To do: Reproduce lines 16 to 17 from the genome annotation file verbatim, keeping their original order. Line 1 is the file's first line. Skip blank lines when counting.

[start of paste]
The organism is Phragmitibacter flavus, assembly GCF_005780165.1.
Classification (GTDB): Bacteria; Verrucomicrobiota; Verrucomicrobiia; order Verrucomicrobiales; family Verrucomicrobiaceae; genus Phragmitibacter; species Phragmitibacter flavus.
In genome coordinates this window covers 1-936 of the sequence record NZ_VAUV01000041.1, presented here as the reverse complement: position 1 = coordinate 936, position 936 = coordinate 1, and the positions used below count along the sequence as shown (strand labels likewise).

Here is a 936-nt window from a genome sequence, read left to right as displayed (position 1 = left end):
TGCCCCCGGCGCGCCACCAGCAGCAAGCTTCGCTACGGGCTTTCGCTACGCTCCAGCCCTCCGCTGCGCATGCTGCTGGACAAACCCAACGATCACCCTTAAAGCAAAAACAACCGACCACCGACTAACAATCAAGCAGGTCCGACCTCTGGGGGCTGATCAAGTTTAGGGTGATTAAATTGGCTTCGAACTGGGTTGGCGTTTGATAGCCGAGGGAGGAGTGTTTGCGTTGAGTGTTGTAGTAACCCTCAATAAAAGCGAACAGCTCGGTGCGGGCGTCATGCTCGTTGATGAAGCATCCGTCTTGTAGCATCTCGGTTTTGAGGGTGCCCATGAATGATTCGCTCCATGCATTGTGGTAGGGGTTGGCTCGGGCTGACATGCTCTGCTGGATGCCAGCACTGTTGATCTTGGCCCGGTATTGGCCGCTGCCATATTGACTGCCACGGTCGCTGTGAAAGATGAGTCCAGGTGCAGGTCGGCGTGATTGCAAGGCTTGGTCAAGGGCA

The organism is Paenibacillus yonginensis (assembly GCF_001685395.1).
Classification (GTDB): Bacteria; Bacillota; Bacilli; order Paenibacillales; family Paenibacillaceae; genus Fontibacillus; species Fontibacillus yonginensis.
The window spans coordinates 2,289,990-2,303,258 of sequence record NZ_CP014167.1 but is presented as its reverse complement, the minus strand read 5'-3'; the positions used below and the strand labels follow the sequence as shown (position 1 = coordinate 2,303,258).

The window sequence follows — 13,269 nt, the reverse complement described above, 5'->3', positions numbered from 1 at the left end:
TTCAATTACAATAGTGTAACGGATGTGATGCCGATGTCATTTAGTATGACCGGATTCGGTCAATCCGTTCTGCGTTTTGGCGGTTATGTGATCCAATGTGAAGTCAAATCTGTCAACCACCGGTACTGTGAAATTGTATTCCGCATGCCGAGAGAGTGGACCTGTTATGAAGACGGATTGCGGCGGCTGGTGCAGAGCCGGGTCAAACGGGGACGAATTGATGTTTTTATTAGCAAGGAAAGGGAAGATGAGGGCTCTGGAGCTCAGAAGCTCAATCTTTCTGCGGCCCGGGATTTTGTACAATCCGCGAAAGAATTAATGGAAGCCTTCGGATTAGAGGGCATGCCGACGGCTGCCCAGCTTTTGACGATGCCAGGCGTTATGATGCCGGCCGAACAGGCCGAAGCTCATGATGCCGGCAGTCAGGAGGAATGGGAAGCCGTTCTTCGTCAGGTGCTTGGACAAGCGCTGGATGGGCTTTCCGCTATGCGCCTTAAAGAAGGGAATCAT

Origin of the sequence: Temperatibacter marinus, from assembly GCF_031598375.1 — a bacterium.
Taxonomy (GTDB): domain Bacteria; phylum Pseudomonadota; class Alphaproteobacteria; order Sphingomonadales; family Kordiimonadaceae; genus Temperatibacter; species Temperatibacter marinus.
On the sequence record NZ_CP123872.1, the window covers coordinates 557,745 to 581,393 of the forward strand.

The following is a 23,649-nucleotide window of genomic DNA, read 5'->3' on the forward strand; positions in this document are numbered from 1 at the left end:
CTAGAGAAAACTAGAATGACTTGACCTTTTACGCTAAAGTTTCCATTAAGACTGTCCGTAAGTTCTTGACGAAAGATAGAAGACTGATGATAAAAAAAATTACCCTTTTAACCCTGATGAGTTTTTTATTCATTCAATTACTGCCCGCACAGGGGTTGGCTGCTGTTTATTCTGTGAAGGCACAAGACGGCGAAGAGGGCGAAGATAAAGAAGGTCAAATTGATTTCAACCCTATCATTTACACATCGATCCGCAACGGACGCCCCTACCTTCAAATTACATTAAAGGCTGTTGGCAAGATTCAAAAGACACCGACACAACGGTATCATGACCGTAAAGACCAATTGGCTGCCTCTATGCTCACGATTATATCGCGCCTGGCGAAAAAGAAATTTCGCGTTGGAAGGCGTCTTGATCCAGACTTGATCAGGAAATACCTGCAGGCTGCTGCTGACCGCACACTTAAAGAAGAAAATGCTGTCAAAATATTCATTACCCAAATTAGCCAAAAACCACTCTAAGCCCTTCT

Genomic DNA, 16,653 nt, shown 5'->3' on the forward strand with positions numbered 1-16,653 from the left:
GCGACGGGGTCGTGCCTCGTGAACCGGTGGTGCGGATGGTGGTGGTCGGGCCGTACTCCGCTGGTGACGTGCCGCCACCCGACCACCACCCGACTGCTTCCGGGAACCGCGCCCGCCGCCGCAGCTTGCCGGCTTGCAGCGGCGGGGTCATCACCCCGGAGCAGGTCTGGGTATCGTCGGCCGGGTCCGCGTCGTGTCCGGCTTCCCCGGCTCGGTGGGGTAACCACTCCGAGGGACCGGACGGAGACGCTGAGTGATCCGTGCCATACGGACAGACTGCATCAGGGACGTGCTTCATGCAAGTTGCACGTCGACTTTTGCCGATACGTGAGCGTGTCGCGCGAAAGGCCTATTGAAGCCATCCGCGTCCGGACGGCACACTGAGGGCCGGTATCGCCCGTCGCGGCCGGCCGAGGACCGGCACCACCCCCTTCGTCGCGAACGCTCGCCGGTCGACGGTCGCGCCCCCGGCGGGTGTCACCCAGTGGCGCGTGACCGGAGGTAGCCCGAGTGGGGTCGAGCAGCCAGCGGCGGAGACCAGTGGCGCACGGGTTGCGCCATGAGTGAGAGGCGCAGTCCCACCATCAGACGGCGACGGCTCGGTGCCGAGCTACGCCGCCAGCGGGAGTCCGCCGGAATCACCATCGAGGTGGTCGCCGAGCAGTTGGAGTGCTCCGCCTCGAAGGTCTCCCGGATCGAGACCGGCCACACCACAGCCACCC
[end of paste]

Genomic DNA, 16,653 nt, shown 5'->3' on the forward strand with positions numbered 1-16,653 from the left:
GCGACGGGGTCGTGCCTCGTGAACCGGTGGTGCGGATGGTGGTGGTCGGGCCGTACTCCGCTGGTGACGTGCCGCCACCCGACCACCACCCGACTGCTTCCGGGAACCGCGCCCGCCGCCGCAGCTTGCCGGCTTGCAGCGGCGGGGTCATCACCCCGGAGCAGGTCTGGGTATCGTCGGCCGGGTCCGCGTCGTGTCCGGCTTCCCCGGCTCGGTGGGGTAACCACTCCGAGGGACCGGACGGAGACGCTGAGTGATCCGTGCCATACGGACAGACTGCATCAGGGACGTGCTTCATGCAAGTTGCACGTCGACTTTTGCCGATACGTGAGCGTGTCGCGCGAAAGGCCTATTGAAGCCATCCGCGTCCGGACGGCACACTGAGGGCCGGTATCGCCCGTCGCGGCCGGCCGAGGACCGGCACCACCCCCTTCGTCGCGAACGCTCGCCGGTCGACGGTCGCGCCCCCGGCGGGTGTCACCCAGTGGCGCGTGACCGGAGGTAGCCCGAGTGGGGTCGAGCAGCCAGCGGCGGAGACCAGTGGCGCACGGGTTGCGCCATGAGTGAGAGGCGCAGTCCCACCATCAGACGGCGACGGCTCGGTGCCGAGCTACGCCGCCAGCGGGAGTCCGCCGGAATCACCATCGAGGTGGTCGCCGAGCAGTTGGAGTGCTCCGCCTCGAAGGTCTCCCGGATCGAGACCGGCCACACCACAGCCACCC